Clean out the ROT in your Web Closet
There’s something eerily satisfying about cleaning out a closet, or at least it is to chaosphobes likes myself who can’t function in a messy space. With less stuff to search through and now organized in neat categories, that closet is a place where I know I’ll find what I need and whether there’s a gap that has to be filled.
There’s a strong parallel to looking for content on a large Web site. Too much badly organized and irrelevant content makes finding the good stuff harder and more frustrating. But cleaning out the ROT (Redundant, Outdated or Trivial content), is not exactly a priority for most government departments. Putting up content, particularly reports and news releases, seems to dominate the priorities for most Web teams. And so the ROT builds up, until someone says a major overhaul is needed.
A major overhaul is like moving to a new house: expensive, stressful and time-consuming. A regular content audit however, is like cleaning out a closet every so often: cheaper, manageable and faster. For a site or subsite of less than 5,000 pages, it can be done in approximately two months, barring any other major drains on the team’s time. The steps are straight forward:
- Designate a project manager to oversee the content audit and track progress.
- Capture all the existing content information in a spreadsheet.
- Determine what you want to know about your content: accuracy, findability in search engines, usefulness to audiences, etc. and share that methodology with the project team.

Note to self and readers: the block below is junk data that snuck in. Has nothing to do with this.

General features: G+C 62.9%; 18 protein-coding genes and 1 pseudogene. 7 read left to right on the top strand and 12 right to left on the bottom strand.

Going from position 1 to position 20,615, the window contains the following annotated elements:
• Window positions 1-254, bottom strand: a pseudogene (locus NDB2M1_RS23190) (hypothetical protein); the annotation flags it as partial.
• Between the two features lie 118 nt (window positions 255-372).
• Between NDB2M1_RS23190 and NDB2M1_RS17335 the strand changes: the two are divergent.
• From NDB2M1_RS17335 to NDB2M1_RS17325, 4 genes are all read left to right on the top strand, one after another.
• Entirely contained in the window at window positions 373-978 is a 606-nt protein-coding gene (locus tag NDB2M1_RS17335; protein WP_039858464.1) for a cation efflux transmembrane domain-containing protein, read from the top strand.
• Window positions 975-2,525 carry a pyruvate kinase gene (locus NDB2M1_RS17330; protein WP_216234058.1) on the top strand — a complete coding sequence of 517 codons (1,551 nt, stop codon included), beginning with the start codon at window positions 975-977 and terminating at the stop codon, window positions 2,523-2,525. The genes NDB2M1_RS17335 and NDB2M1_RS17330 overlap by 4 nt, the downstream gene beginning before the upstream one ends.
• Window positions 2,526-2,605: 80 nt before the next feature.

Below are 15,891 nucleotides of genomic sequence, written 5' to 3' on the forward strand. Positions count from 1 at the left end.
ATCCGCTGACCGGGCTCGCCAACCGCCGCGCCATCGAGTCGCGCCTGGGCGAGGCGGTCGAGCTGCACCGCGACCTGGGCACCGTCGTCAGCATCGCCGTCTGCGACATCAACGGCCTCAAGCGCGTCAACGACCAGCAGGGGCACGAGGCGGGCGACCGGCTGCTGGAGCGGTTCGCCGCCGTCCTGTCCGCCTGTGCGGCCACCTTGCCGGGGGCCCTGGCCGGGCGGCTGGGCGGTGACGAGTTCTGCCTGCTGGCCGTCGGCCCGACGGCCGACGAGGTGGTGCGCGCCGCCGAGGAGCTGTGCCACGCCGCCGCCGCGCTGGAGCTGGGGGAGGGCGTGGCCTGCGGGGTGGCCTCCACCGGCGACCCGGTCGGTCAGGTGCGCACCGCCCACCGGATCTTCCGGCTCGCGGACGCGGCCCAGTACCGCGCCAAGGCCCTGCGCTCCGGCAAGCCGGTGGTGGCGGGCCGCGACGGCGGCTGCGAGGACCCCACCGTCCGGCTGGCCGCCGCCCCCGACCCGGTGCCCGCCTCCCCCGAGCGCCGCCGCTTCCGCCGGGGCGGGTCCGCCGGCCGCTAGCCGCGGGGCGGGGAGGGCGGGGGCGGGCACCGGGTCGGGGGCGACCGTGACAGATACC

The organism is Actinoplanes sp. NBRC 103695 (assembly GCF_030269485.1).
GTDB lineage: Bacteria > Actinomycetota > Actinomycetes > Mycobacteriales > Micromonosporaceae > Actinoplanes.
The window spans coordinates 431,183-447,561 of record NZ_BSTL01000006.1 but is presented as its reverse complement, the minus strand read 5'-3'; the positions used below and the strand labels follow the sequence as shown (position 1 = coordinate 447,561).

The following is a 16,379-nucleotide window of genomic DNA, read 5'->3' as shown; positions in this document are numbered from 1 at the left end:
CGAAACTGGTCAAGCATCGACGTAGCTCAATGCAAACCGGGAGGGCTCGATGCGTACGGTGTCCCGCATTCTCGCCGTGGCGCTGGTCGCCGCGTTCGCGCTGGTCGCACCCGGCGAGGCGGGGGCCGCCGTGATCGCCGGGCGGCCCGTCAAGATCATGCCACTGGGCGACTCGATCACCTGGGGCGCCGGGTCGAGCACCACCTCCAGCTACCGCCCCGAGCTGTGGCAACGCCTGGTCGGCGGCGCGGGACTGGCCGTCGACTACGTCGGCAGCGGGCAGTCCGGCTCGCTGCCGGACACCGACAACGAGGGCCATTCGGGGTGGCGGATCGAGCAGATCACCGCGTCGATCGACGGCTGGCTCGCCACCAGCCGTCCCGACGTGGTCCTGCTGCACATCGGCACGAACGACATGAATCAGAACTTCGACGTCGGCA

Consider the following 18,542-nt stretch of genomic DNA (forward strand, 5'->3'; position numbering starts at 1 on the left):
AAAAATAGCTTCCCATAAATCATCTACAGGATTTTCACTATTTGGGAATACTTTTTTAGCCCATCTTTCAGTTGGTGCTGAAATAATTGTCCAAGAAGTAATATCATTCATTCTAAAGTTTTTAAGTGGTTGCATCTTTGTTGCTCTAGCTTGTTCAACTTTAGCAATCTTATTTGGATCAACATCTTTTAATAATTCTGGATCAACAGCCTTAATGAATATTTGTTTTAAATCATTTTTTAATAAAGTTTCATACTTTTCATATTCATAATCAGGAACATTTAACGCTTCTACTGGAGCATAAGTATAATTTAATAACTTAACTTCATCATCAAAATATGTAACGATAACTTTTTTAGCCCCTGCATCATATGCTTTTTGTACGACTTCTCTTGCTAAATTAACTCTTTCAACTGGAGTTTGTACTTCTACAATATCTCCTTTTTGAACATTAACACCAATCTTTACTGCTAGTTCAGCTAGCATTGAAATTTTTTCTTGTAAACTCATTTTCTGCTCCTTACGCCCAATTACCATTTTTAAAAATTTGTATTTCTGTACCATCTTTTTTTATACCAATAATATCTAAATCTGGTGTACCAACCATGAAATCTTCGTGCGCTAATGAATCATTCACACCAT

- Engage content owners to identify their content and determine its accuracy, and web specialists to rate the content’s findability and usefulness.
- Collate the findings to see what content can be archived, refurbished or kept as is.
- Report recommendations to senior management for action.
If nothing has been done to the website in three years, a good content audit should identify at least 50% ROT. One of our clients just completed an audit with 67% ROT. They now can focus on improving the remaining content, and thus make their site more useful to the people that visit it.
With departments starting the planning process for the next fiscal year, now is the time to determine which older sections of the Web site (or the entire site) need a review, identify available project resources and build timelines for a content audit.
Denise Eisner is a senior-level web strategist and communications specialist with a passion for creating enhanced user experiences. As a member of the Government Service Excellence practice, Denise’s experience and specializations include web strategy development, information architecture, web analytics (WebTrends and Google Analytics) and web project management. She has led large-scale content audits, developed performance measurement frameworks, and coordinated site updates to meet Treasury Board policies standards and guidelines. Engaged in the evolving spheres of information technology, corporate communications and media for almost two decades, Denise has transformed business objectives into web strategies and information architectures for corporate and government clients in the U.S. and Canada.